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Three minute interview with NMC education advisorGarth Long

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Three minute interview Garth Long, NMC education adviser, on pre-registration nurse training proposals

Why did you feel the need to look at the possibility of a mandatory consolidation period post qualification?

Obviously we already have preceptorship, but the NMC just steers guidelines and it’s up to the employers to support the new qualifieds. When we were developing the consultation and from the reference groups that met it became obvious that some new qualifieds got more support than others.

There are also some groups that are particularly at risk: those who work on their own, are self employed or work for smaller employers where there is less structure.

What was obvious was that in the places where preceptorship works well there is good infrastructure.

So we’re asking should there be a mandatory requirement? And if so, what does that mean the NMC should set outcomes that have to be achieved during that period? How long should that period be? And, the big issue, should it be linked to the first renewal of registration?

If that was supported, we might then say that someone would need to be meeting certain outcomes and that assessment would enable them to meet their registration after three years. Obviously that’s much stronger than the current system.

We consulted on this as part of one of the previous review of fitness to practice at the point of registration. The feeling then was that it should just be guidelines, but we didn’t specifically ask if it should be linked to renewal of registration.

Both the consultation document and the report you commissioned to go with it question to what extent we need specialists and generalists within the profession. Is that in part because we’re falling between two poles with the current system?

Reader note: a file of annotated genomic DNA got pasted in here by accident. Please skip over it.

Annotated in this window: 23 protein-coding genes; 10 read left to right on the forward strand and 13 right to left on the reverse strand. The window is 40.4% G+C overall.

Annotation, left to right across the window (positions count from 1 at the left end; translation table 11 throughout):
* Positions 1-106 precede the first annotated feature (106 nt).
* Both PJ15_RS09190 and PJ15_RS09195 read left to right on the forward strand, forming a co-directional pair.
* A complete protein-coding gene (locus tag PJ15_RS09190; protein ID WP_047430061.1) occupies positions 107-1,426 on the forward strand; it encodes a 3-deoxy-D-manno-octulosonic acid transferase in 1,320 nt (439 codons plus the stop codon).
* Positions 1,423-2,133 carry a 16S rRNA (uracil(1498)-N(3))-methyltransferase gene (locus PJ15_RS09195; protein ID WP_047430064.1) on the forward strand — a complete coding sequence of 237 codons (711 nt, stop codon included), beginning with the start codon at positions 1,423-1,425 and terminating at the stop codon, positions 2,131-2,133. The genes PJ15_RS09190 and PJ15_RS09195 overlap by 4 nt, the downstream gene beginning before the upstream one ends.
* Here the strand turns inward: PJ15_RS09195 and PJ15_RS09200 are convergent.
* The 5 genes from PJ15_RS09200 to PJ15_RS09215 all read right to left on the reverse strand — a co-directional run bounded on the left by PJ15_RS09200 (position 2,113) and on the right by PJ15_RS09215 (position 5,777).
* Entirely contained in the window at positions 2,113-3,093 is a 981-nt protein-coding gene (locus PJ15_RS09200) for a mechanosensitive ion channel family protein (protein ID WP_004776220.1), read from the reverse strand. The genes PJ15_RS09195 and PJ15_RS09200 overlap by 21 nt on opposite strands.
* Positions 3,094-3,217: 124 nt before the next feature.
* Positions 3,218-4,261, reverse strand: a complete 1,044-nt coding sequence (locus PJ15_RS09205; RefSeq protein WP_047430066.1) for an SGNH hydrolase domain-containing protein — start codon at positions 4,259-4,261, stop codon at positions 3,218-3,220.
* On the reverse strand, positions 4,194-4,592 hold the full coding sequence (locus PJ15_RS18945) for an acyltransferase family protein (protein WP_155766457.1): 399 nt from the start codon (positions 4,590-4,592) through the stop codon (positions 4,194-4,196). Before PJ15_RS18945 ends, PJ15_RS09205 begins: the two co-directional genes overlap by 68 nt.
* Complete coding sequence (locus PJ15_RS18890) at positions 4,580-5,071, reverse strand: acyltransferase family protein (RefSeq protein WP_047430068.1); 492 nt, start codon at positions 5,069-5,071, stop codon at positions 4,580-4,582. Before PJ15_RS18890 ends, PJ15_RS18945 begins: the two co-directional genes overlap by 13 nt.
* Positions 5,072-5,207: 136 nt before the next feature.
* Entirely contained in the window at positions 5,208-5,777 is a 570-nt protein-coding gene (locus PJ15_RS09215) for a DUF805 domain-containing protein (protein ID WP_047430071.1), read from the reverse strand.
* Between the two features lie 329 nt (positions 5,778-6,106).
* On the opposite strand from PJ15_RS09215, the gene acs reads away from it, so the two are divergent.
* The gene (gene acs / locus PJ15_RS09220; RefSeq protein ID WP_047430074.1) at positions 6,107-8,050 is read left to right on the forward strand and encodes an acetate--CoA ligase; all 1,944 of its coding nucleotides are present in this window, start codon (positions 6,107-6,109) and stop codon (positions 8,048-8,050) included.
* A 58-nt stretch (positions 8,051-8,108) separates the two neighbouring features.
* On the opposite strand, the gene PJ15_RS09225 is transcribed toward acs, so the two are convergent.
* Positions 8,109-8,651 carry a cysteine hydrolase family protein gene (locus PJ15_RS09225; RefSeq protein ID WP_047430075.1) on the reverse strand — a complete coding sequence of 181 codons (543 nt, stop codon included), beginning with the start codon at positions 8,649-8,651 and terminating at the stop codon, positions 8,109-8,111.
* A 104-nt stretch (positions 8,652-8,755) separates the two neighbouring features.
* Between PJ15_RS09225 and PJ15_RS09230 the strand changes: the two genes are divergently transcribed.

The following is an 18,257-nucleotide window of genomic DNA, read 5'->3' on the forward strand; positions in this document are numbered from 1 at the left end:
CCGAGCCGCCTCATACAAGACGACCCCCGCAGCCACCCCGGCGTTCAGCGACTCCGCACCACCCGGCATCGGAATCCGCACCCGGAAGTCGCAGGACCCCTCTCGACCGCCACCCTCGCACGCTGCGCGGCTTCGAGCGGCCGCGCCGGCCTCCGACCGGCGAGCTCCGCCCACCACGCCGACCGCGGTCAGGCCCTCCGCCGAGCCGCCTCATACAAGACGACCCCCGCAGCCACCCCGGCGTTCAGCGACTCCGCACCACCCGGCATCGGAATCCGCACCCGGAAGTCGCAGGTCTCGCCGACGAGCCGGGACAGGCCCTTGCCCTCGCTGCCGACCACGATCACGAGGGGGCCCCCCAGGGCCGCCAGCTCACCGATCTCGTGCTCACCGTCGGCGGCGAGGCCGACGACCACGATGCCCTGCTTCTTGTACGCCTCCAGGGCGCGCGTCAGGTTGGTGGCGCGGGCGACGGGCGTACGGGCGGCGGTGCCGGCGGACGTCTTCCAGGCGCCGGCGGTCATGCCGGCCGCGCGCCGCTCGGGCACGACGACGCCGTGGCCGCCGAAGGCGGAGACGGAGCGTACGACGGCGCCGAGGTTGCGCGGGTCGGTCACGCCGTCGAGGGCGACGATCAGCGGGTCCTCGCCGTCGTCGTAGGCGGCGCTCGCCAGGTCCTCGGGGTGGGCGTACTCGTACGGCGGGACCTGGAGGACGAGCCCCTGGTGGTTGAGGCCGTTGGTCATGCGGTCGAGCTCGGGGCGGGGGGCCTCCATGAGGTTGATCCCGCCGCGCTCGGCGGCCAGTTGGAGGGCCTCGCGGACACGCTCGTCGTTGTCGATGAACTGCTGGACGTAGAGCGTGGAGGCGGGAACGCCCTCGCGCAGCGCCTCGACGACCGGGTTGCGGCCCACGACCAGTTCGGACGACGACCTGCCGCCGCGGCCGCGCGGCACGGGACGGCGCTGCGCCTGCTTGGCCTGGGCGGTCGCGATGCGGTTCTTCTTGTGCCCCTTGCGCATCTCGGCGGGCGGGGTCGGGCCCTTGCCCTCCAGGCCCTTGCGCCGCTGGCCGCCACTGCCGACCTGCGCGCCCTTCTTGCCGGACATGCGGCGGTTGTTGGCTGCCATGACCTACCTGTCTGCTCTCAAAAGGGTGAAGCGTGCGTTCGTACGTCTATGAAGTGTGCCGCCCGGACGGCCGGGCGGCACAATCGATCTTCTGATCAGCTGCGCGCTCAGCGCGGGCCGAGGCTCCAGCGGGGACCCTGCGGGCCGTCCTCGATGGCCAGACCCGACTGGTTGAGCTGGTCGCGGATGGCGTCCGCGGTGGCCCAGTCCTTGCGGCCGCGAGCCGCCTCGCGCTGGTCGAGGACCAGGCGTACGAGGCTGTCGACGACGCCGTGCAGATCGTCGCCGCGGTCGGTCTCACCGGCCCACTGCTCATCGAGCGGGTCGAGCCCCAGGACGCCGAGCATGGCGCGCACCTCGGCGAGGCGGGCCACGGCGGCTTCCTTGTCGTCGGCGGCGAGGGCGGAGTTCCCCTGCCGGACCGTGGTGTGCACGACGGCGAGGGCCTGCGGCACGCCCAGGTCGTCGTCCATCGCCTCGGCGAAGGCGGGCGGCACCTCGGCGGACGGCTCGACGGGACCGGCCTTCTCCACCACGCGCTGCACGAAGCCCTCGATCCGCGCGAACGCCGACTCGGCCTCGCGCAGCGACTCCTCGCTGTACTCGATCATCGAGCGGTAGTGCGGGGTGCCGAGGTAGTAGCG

We need a workforce that is flexible for the future and obviously we need to pick up on issues come out of Modernising Nursing Careers.

What the consultation is really asking is do we need to look afresh at our current branch arrangements? Do they allow us to be flexible enough to meet the needs of the service?

At the moment there are some indicators that branches serve us quite well but there are others who don’t think that’s the case. But it’s also about what will the service need in the future? And if the branches do need to changed, we need to look afresh at what’s happening not just in the UK but also around the world and in Europe.

Obviously the degree v diploma debate has been running for some time. Do you have an idea of which way it might go? And are their any financial implications if we do move towards a degree only profession?

I think affordability is a question for the government health departments in future. They are obviously aware of what we’re consulting on and they have their own position on making the profession degree level. For example in Wales it’s already happening and there’s a move towards it in Scotland.

I think what we’re waiting to see is what people feel should be the requirement. After that the government health department would have to look at how that would impact on cost.

If you look back over the years there has been a move to degree level preparation. More universities have been offering the degree as well as the diploma programmes. But [from the point of view of the students] obviously there’s a difference because one has a means tested bursary and the other has a non-means test bursary. So in part it comes down to a financial issue. And it’s difficult to know what people want when they have to take that into consideration.

There are arguments for and against having degree level only preparation. Some people are very against it because they argue it could exclude a lot of potentially good nurses. It could go either way.

What we must do as a regulator is look at outcomes in terms of public protection – what level is needed to protect the public? Ultimately that’s what we’re interested in.

What is the process for the consultation?

It’s really important that we spread the word and get people to engage and respond both as individuals and as groups. It’s really important people make their views known.

As well as the web based consultation, 5500 hard copies have been sent to randomly selected registrant members. We are also running focus groups across the UK.

After the consultation closes there will be a two month period of analysis. If there are questions that clearly still need to be asked then we will have the opportunity to ask those questions in various ways. But they will be asked before we move to the next stage. The information will then be drawn up into a framework before any further work begins.

Interview with Emma Vere-Jones

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